International Marketing Review, vol. 34 no. 4
Type: Research Article
ISSN: 0265-1335

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Article
Publication date: 7 March 2016

Dimitra Papadimitriou, Kyriaki Kiki Kaplanidou and Nikolaos Papacharalampous

The purpose of this study is to explore how event volunteers, athletes and onsite spectators perceive the impact of sport event sponsorship on future purchase intentions

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3915

Abstract

Purpose

The purpose of this study is to explore how event volunteers, athletes and onsite spectators perceive the impact of sport event sponsorship on future purchase intentions of the event sponsor brand.

Design/methodology/approach

The research problem was based on propositions by Novais and Arcodia (2013) and proposes relationships between sponsor–event fit, brand attitude, perceived brand quality and sponsor brand purchase intentions. Data were collected from 352 Greek sport event consumers from the 2013 Classic Marathon event, in Athens, Greece, using onsite surveys targeting non-sponsor brand consumer spectators, volunteers and athletes.

Findings

The results reveal that sponsor–event fit indirectly influenced sponsor brand purchase intentions via brand attitude and brand quality across all three groups. However, the fit did not directly influence perceived brand quality of the sponsor across all three groups and directly influenced purchase intentions of the athlete group.

Research limitations/implications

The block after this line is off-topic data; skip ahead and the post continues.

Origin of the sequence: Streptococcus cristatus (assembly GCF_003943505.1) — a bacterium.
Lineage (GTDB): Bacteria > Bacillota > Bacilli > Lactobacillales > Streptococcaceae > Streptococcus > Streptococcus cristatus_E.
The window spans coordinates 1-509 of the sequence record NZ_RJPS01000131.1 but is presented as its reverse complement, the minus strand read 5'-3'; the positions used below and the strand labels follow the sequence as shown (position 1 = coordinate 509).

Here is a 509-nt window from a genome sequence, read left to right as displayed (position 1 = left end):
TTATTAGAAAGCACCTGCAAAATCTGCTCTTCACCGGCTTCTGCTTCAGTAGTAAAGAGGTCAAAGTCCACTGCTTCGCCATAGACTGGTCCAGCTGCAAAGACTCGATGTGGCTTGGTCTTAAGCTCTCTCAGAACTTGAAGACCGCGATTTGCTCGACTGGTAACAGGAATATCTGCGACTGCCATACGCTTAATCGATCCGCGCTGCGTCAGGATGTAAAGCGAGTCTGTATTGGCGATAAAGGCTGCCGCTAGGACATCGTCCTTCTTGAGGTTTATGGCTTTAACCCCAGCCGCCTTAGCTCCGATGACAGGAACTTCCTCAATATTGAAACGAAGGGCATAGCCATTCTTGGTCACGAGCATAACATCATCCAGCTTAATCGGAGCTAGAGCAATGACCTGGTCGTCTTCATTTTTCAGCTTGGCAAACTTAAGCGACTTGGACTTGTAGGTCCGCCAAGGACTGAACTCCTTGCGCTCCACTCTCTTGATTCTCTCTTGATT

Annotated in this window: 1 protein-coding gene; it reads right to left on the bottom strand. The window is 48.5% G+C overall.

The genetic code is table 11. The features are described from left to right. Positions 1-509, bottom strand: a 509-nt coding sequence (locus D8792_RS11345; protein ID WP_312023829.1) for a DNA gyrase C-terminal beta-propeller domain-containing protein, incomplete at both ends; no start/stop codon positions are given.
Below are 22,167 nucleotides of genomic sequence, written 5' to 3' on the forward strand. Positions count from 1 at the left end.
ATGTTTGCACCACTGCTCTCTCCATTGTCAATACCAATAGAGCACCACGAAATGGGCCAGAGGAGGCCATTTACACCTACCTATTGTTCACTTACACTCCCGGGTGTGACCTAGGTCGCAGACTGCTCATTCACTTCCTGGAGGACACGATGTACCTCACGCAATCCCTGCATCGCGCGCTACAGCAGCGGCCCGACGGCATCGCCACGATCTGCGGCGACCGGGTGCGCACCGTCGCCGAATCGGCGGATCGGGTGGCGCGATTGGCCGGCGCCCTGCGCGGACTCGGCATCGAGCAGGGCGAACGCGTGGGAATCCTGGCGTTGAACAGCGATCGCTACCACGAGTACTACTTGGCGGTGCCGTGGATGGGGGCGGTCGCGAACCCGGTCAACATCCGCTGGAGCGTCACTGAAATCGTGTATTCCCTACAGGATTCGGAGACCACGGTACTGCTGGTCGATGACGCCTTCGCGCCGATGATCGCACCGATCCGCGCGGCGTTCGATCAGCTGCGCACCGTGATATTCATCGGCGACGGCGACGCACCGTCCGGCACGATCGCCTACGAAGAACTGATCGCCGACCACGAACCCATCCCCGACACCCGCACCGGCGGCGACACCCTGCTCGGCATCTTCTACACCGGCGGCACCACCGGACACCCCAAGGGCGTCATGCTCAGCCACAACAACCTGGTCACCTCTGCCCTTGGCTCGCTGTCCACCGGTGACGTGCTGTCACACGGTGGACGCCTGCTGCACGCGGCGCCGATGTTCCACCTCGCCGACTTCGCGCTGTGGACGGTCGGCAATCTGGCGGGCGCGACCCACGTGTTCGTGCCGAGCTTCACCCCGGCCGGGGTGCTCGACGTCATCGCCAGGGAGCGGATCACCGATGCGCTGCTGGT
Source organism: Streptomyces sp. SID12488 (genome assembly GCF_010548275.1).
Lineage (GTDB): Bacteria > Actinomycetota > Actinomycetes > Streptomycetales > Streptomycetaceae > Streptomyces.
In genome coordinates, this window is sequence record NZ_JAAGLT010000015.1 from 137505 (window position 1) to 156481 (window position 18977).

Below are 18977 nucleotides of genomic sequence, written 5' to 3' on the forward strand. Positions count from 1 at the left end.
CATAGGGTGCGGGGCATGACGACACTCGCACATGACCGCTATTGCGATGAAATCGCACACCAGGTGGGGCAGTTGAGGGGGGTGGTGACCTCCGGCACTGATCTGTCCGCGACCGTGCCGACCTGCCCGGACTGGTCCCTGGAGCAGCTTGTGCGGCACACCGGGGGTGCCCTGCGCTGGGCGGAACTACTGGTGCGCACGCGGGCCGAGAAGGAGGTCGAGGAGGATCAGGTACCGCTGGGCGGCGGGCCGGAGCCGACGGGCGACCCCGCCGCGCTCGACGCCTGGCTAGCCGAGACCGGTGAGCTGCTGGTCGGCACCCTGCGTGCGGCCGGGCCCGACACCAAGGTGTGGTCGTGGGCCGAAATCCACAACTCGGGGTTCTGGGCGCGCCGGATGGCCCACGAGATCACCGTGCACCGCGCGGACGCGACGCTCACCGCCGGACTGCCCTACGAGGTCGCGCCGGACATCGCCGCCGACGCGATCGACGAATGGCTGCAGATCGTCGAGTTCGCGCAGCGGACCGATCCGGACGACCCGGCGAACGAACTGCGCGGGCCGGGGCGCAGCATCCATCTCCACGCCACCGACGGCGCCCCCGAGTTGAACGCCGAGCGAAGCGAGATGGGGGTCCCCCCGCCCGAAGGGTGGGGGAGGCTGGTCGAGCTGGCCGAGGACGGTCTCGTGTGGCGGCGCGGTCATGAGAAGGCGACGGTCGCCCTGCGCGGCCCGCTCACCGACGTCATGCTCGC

Because of the duration of the event (one day), the sample sizes were not very large. In addition, the study was delimited on one sponsor from a single sport event. Therefore, the findings need to be tested with larger samples and additional sponsors and events to arrive to more robust conclusion about the purchase intention formation and its antecedents across multiple sport event consumer groups.

Originality/value

This study explores the power of sponsor–event fit among non-consumers of the sponsor brand and how the “interface” of event consumption through the lenses of three groups, namely, volunteer, spectator and athlete, influences brand attitude, perceived brand quality and sponsor brand purchase intentions.

Details

Journal of Business & Industrial Marketing, vol. 31 no. 2
Type: Research Article
ISSN: 0885-8624

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Article
Publication date: 20 September 2011

Kuang‐peng Hung, Annie Huiling Chen, Norman Peng, Chris Hackley, Rungpaka Amy Tiwsakul and Chun‐lun Chou

There has been considerable research into the global phenomenon of luxury brand consumption, but relatively few studies have empirically explored key relationships…

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34884

Abstract

Purpose

There has been considerable research into the global phenomenon of luxury brand consumption, but relatively few studies have empirically explored key relationships influencing purchase intention. This research aims to consider the respective roles of social context, individual perception, and vanity, and to set these relationships within a broader theoretical context of the literature on possession and consumer identity.

Design/methodology/approach

The empirical study consisted of a large‐scale survey conducted among Chinese luxury brand consumers in Taiwan. The data were analyzed using exploratory factor analysis and multiple regression.

Findings

The findings support the influence of the social context on purchase intention for luxury brands. There was weaker support for the role of perception. The experiential and functional aspects of luxury brand purchase were positively correlated with purchase intention, but symbolic value was not. Physical and achievement vanity had a positive impact on purchase intention while only achievement vanity had a moderating effect on perception.

Practical implications